The On-Sale Bar and the New UCC Article 2: Arguments for Defining a Commercial Offer for Sale Pursuant to the United Nations Convention on Contracts for the International Sale of Goods

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Volume 5, Issue 2 (Jun 2012)

The modern inventor is compelled to create innovative products, generate a market for those products, and protect those products with a patent. The choice to file a patent application reflects an inventor’s desire to protect her private interest in controlling a limited monopoly over the invention, subject to the statutes governing patents. Section 102 of the 1952 Patent Act attempts to balance such private interests with the goal of increasing the pool of public knowledge. Specifically, § 102 states “[a] person shall be entitled to a patent unless . . . the invention was . . . on sale in this country, more than one year prior to the date of the application for patent in the United States.” This particular provision of the Patent Act is known as the “on-sale bar.” The Supreme Court in Pfaff v. Wells Electronics, Inc. stated that the critical date for the on-sale bar is triggered when the invention is both ready for patenting and the “subject of a commercial offer for sale.” Appearing simple on its surface, § 102 can be the source of deep and complex inquiry into what actions constitute a “commercial offer for sale.” In 2001, the Court of Appeals for the Federal Circuit (“Federal Circuit”) attempted to simplify this inquiry by holding that courts should look to Article 2 of the Uniform Commercial Code (“UCC”) to determine whether a commercial offer for sale has occurred.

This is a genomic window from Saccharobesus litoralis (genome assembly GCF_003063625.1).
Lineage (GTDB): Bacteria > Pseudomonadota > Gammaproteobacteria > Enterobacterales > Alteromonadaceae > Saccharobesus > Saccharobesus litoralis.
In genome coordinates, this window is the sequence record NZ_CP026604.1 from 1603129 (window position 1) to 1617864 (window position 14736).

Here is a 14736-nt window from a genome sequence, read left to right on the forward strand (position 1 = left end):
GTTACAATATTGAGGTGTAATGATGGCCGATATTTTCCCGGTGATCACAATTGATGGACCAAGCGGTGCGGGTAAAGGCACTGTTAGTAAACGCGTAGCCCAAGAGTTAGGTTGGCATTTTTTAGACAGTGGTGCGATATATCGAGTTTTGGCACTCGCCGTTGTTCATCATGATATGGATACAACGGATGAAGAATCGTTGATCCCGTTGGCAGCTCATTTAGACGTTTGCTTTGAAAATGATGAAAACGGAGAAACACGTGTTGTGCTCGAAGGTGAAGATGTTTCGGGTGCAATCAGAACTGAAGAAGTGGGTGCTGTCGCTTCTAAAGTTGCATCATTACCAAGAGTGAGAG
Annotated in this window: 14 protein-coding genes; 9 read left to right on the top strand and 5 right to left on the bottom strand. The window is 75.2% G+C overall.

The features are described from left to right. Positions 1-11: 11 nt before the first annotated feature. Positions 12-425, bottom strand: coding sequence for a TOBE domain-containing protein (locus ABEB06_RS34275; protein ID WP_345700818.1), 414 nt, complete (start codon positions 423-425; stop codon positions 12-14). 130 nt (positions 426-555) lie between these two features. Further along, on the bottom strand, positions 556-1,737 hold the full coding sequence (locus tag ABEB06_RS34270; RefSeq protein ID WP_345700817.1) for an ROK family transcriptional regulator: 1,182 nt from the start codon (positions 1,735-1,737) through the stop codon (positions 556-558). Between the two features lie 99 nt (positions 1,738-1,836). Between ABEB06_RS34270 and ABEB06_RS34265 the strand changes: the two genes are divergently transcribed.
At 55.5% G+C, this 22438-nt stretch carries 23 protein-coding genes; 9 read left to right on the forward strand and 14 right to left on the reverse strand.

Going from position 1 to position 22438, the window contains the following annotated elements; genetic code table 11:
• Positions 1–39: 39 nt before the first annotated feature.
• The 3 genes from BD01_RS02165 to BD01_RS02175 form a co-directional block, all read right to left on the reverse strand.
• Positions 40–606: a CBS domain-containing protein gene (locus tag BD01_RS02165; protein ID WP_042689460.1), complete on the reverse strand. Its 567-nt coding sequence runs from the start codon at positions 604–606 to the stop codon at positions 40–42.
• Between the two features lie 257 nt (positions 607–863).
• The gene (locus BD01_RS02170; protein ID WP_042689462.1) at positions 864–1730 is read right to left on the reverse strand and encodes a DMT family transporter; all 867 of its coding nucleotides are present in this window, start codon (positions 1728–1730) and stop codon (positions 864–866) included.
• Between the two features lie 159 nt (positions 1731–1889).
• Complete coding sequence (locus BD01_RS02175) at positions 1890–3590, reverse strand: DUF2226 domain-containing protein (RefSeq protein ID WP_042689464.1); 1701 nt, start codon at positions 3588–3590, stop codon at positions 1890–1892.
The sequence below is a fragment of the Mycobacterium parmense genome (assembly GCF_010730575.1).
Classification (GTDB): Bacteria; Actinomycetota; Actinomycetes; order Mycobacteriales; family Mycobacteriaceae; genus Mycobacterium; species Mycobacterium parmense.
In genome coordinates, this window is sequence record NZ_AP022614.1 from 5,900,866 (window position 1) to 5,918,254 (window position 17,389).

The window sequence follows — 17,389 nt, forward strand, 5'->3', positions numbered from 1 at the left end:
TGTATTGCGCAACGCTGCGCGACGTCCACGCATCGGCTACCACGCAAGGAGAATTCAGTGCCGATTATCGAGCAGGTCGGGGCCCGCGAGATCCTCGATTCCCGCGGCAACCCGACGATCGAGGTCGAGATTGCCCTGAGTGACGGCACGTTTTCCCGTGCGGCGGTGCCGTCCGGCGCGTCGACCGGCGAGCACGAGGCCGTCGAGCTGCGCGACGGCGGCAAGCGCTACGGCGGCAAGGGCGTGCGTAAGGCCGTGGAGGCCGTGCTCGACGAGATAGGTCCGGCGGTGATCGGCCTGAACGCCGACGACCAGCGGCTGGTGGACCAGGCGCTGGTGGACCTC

On May 13, 2003, the American Law Institute (“ALI”), authors of the UCC, finalized its revisions of UCC Article 2. Faced with two versions of Article 2, the Federal Circuit eventually will be forced to decide whether to rely on the new version of Article 2 or continue to use the older version of Article 2. This comment will argue that instead of relying on either version of Article 2, the Federal Circuit should look to the United Nations Convention on Contracts for the International Sale of Goods (“CISG”)8 to determine whether a commercial offer for sale has occurred in actions under § 102(b).

Matthew Jamison, Article, The On-Sale Bar and the New UCC Article 2: Arguments for Defining a Commercial Offer for Sale Pursuant to the United Nations Convention on Contracts for the International Sale of Goods, 5 N.C. J.L. & Tech. 351 (2004), available at http://ncjolt.org/wp-content/uploads/2016/09/20_5NCJLTech3512003-2004.pdf.

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